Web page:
Press Room / PETER HENRY EMERSON AND AMERICAN NATURALISTIC PHOTOGRAPHY

April 1, 2008

PETER HENRY EMERSON AND AMERICAN NATURALISTIC PHOTOGRAPHY

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TAMMY PLESHEK, (612) 870-3171; TPLESHEK@ARTSMIA.ORG
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Print-quality Images Available Online: http://www.artsmia.org/press

Peter Henry Emerson and
American Naturalistic Photography

May 3—September 7, 2008

Minneapolis, April 22, 2008—America’s first movement of creative photography and its revolutionary founder, Peter Henry Emerson, are the subjects of a new exhibition at the Minneapolis Institute of Arts (MIA.) Nearly one hundred naturalistic photographs by Emerson and twenty other photographers will be on view May 3 through September 7, 2008. Drawn largely from the MIA’s permanent collection, these sensitively portrayed images span the movement’s history from the 1890s to the 1930s. Other images on display include those by Edward Curtis, Alfred Stieglitz, Henry Troth, and Rudolf Eickemeyer, Jr.

Organized by the MIA, “Peter Henry Emerson and American Naturalistic Photography” will travel to the Palmer Art Museum (Pennsylvania State University) in University Park, and to the Art Museum of Western Virginia in Roanoke. A catalogue, the first in-depth study of the subject, accompanies the exhibition.

Peter Henry Emerson (British, born Cuba, 1856–1936) spent his early years on his family’s sugar plantation before moving to England as a teenager. A physician and a scientist, he took up photography at age 26. He formulated naturalistic photography in 1889 when he published his groundbreaking book, Naturalistic Photography for the Students of the Art. In it, Emerson defined a new style of camera work and made a case for photography as a fine art. He advocated simple compositions, differential focusing, and nature as subject and inspiration. He advised creatively inclined photographers to make images that read as one harmonious whole by choosing a single point of interest and downplaying all surrounding detail. By sharply rendering only the primary subject of an image and making everything else ease into moderate softness, he introduced an approach he believed mimicked normal human vision.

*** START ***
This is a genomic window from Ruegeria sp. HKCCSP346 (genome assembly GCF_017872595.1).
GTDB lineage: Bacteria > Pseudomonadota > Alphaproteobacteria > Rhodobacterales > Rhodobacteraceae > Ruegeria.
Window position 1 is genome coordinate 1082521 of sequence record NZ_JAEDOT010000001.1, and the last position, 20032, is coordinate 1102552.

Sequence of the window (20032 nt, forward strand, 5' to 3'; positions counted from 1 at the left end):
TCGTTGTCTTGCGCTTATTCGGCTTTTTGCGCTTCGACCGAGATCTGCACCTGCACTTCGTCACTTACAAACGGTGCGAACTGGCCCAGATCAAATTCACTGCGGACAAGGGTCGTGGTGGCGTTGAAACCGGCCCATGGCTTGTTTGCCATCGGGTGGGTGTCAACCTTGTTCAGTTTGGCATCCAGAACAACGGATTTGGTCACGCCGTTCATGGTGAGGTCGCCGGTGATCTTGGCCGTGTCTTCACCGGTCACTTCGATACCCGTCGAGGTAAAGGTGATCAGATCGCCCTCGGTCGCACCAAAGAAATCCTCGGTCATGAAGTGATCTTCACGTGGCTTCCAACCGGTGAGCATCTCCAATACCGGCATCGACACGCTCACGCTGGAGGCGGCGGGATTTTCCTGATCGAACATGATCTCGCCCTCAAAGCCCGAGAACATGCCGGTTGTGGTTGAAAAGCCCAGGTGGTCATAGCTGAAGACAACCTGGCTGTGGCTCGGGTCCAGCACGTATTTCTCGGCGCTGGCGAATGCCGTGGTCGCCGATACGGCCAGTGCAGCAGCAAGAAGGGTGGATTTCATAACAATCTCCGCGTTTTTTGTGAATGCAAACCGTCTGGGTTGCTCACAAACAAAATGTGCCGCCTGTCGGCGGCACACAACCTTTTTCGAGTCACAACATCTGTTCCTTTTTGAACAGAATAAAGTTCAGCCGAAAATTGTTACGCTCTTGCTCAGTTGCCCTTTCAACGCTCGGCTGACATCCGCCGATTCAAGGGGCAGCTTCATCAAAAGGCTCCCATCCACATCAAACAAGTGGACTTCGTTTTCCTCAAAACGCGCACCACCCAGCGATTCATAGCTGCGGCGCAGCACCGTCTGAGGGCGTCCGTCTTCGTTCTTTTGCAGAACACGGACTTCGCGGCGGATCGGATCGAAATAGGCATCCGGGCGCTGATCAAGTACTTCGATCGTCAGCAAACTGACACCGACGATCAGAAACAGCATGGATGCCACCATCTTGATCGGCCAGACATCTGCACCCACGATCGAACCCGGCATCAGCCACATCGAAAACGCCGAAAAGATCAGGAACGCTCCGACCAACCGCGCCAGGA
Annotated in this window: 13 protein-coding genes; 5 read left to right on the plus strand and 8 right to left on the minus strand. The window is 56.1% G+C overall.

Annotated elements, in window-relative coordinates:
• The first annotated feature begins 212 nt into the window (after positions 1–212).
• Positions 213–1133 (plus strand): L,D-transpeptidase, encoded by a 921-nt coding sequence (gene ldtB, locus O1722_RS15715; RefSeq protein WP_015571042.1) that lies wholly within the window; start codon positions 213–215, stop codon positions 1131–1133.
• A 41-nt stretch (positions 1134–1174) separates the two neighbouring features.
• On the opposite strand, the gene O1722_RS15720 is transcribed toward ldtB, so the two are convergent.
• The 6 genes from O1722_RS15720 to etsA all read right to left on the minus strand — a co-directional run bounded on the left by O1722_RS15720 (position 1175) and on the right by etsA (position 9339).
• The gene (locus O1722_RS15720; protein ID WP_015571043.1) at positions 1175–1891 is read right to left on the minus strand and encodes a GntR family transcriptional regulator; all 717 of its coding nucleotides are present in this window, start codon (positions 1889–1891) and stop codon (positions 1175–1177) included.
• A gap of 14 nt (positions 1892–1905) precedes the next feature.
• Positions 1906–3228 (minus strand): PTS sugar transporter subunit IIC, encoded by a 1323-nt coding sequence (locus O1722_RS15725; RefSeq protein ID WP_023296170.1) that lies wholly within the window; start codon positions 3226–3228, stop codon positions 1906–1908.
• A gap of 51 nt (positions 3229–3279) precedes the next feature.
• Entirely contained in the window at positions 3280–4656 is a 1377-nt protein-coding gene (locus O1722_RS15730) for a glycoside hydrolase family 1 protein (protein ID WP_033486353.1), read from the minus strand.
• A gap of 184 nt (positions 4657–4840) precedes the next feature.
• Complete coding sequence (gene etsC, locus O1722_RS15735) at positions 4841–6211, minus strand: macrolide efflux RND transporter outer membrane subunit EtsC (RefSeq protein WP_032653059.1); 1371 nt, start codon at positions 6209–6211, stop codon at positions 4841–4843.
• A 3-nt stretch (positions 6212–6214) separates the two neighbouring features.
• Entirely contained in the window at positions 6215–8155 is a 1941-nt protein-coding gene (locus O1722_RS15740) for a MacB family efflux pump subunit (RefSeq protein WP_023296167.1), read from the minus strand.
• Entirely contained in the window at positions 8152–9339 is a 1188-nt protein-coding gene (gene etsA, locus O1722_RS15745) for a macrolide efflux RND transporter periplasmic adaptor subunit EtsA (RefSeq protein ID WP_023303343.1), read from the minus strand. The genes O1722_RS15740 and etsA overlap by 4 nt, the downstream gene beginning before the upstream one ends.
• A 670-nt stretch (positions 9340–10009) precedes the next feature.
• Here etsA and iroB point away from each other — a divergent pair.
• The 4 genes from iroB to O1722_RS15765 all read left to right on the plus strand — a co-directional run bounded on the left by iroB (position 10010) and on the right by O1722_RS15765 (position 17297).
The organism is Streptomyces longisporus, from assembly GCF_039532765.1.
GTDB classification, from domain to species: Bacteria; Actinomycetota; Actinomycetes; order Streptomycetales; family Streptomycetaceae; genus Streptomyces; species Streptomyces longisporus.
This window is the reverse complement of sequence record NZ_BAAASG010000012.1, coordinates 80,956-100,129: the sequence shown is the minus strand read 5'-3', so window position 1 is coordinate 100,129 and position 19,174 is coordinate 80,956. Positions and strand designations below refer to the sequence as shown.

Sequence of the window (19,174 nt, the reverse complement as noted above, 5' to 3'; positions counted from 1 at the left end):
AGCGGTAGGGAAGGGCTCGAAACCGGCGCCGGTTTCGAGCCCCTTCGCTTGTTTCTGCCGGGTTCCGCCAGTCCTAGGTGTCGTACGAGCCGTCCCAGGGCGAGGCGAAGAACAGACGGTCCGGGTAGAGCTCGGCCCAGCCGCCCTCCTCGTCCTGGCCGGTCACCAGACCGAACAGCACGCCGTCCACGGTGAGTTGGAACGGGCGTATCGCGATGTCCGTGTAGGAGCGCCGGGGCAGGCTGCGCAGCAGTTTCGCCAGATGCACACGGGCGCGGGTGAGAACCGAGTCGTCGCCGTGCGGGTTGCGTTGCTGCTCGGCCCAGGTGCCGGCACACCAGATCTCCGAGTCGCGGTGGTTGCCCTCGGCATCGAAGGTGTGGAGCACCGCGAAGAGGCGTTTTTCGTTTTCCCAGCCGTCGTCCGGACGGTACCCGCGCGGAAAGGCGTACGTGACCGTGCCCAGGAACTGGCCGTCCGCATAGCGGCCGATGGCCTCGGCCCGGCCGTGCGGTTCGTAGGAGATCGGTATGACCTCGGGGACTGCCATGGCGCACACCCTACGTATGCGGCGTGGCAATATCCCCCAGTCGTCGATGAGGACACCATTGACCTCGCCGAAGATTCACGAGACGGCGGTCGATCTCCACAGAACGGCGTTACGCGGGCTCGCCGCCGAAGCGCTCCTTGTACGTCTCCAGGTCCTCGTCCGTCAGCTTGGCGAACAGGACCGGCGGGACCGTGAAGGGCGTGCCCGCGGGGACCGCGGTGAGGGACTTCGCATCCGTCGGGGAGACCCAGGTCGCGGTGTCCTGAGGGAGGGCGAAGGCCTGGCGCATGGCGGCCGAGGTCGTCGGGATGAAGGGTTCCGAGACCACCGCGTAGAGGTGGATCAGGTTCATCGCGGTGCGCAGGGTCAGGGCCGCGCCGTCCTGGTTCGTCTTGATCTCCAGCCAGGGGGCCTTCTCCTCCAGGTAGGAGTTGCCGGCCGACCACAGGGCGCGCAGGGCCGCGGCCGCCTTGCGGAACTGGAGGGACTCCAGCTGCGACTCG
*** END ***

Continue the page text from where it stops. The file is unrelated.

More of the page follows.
Following Emerson’s lead, other naturalist photographers in the United States took nature as their muse and consequently spawned a movement of naturalistic photography in this country. Like Emerson, these photographers spent considerable time communing with nature and carefully studying its elements. They photographed the land in all its forms and seasons, as well as the devoted individuals who farmed and fed it. Many lived in or near rural areas, giving them easy access to unbridled nature. American naturalists were content to work close to home, essaying the everyday and ordinary.

Nature presented a wide variety of subjects for these photographers. Henry Troth, for instance, regularly photographed the fields in rural Pennsylvania, while William B. Post and Rudolf Eickemeyer, Jr., became known for their winter landscapes and studies of snow. Flowers and gardens were fertile material for Edwin Hale Lincoln, while Theodore Eitel concentrated on the trees of Kentucky. Beyond pure landscapes, the naturalists photographed the sky, farm life, ocean shorelines, and recreational activities such as boating and bicycling.